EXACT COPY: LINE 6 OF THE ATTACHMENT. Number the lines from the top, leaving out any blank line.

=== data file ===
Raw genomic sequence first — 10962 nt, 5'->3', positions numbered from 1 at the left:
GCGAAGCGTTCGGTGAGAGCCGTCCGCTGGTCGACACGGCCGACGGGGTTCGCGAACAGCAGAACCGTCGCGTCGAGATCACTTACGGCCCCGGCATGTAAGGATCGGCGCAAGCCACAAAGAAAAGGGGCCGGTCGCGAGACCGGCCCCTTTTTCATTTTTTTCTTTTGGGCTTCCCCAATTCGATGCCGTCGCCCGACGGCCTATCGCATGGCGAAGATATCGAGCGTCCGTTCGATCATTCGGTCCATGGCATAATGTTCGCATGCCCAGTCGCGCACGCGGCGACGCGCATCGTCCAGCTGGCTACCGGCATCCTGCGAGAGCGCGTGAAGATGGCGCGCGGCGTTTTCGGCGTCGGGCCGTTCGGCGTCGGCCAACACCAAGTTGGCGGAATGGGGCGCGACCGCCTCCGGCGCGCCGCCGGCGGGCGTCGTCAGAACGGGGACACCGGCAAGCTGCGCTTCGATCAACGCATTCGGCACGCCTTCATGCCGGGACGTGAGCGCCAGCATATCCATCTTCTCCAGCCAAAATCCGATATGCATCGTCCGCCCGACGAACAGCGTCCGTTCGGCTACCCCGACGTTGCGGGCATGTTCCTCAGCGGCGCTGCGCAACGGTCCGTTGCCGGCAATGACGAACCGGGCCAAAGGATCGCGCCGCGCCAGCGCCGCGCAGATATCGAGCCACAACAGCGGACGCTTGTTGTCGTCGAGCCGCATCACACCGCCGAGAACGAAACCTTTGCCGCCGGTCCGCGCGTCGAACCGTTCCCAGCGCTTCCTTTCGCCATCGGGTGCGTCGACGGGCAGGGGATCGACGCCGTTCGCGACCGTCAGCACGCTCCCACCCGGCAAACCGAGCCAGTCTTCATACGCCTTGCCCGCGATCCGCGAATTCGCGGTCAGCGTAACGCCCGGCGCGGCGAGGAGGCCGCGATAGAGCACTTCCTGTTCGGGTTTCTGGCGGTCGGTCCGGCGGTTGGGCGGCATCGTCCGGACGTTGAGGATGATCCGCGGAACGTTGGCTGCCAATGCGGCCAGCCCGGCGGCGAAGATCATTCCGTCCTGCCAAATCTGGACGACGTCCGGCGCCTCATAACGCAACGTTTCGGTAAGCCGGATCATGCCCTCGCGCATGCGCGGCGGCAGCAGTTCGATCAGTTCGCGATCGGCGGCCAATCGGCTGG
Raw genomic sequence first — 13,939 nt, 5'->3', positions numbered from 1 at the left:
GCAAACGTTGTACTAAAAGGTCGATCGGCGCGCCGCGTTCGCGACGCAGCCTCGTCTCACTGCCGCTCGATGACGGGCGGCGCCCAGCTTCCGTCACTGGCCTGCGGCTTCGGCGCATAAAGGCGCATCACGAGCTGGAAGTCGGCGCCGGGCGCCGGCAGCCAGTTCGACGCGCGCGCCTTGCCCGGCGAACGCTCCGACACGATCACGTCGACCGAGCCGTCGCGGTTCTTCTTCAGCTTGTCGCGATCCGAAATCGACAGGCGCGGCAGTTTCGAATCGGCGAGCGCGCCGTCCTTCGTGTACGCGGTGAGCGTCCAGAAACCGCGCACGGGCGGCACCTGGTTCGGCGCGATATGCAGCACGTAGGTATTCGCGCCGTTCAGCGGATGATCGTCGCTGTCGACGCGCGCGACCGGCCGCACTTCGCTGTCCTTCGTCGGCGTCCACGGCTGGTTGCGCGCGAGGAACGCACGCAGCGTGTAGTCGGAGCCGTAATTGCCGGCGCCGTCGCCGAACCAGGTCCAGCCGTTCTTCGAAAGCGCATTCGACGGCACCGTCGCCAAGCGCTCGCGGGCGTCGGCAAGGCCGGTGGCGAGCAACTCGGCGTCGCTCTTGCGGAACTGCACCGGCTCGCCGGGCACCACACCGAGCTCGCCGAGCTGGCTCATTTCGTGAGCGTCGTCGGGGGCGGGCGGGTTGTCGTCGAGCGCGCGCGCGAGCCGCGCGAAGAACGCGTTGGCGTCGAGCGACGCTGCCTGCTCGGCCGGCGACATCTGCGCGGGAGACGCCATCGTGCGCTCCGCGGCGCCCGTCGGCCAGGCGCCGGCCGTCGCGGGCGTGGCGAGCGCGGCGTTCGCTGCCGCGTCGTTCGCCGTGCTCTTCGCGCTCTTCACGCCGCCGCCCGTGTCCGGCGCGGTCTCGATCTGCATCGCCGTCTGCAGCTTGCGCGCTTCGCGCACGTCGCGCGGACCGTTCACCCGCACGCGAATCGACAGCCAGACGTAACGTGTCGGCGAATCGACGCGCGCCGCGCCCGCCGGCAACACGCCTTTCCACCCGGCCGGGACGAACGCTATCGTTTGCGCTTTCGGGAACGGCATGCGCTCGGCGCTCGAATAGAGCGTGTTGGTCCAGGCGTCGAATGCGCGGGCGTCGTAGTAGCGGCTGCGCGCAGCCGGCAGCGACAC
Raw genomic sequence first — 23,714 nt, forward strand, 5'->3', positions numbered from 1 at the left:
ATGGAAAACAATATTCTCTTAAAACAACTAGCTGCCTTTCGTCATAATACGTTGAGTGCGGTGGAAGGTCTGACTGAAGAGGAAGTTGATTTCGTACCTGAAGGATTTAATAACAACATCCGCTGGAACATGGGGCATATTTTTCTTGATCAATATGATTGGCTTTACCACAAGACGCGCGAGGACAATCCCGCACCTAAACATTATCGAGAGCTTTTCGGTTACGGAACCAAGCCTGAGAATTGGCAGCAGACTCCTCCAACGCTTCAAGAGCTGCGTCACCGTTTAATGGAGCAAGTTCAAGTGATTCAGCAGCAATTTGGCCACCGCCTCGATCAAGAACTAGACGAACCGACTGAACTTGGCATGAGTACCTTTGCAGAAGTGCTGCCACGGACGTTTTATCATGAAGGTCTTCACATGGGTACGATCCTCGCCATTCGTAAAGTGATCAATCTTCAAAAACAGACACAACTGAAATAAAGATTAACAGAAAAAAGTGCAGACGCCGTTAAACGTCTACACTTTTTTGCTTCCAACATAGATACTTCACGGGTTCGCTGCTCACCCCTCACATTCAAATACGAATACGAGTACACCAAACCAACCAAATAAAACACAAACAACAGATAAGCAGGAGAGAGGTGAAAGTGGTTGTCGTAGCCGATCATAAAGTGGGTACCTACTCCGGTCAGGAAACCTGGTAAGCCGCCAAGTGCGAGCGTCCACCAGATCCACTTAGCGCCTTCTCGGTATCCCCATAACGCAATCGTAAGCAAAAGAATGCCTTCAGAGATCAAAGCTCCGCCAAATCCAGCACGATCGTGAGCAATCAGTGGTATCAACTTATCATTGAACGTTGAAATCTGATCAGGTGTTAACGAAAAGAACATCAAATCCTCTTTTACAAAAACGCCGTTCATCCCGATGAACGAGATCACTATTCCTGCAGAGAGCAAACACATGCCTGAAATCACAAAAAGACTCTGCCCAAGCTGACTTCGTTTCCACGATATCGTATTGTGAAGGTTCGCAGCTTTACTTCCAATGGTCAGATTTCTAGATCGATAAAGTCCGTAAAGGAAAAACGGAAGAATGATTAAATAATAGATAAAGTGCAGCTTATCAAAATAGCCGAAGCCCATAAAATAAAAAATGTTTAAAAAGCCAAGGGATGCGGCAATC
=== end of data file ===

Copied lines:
ATGGAAAACAATATTCTCTTAAAACAACTAGCTGCCTTTCGTCATAATACGTTGAGTGCGGTGGAAGGTCTGACTGAAGAGGAAGTTGATTTCGTACCTGAAGGATTTAATAACAACATCCGCTGGAACATGGGGCATATTTTTCTTGATCAATATGATTGGCTTTACCACAAGACGCGCGAGGACAATCCCGCACCTAAACATTATCGAGAGCTTTTCGGTTACGGAACCAAGCCTGAGAATTGGCAGCAGACTCCTCCAACGCTTCAAGAGCTGCGTCACCGTTTAATGGAGCAAGTTCAAGTGATTCAGCAGCAATTTGGCCACCGCCTCGATCAAGAACTAGACGAACCGACTGAACTTGGCATGAGTACCTTTGCAGAAGTGCTGCCACGGACGTTTTATCATGAAGGTCTTCACATGGGTACGATCCTCGCCATTCGTAAAGTGATCAATCTTCAAAAACAGACACAACTGAAATAAAGATTAACAGAAAAAAGTGCAGACGCCGTTAAACGTCTACACTTTTTTGCTTCCAACATAGATACTTCACGGGTTCGCTGCTCACCCCTCACATTCAAATACGAATACGAGTACACCAAACCAACCAAATAAAACACAAACAACAGATAAGCAGGAGAGAGGTGAAAGTGGTTGTCGTAGCCGATCATAAAGTGGGTACCTACTCCGGTCAGGAAACCTGGTAAGCCGCCAAGTGCGAGCGTCCACCAGATCCACTTAGCGCCTTCTCGGTATCCCCATAACGCAATCGTAAGCAAAAGAATGCCTTCAGAGATCAAAGCTCCGCCAAATCCAGCACGATCGTGAGCAATCAGTGGTATCAACTTATCATTGAACGTTGAAATCTGATCAGGTGTTAACGAAAAGAACATCAAATCCTCTTTTACAAAAACGCCGTTCATCCCGATGAACGAGATCACTATTCCTGCAGAGAGCAAACACATGCCTGAAATCACAAAAAGACTCTGCCCAAGCTGACTTCGTTTCCACGATATCGTATTGTGAAGGTTCGCAGCTTTACTTCCAATGGTCAGATTTCTAGATCGATAAAGTCCGTAAAGGAAAAACGGAAGAATGATTAAATAATAGATAAAGTGCAGCTTATCAAAATAGCCGAAGCCCATAAAATAAAAAATGTTTAAAAAGCCAAGGGATGCGGCAATC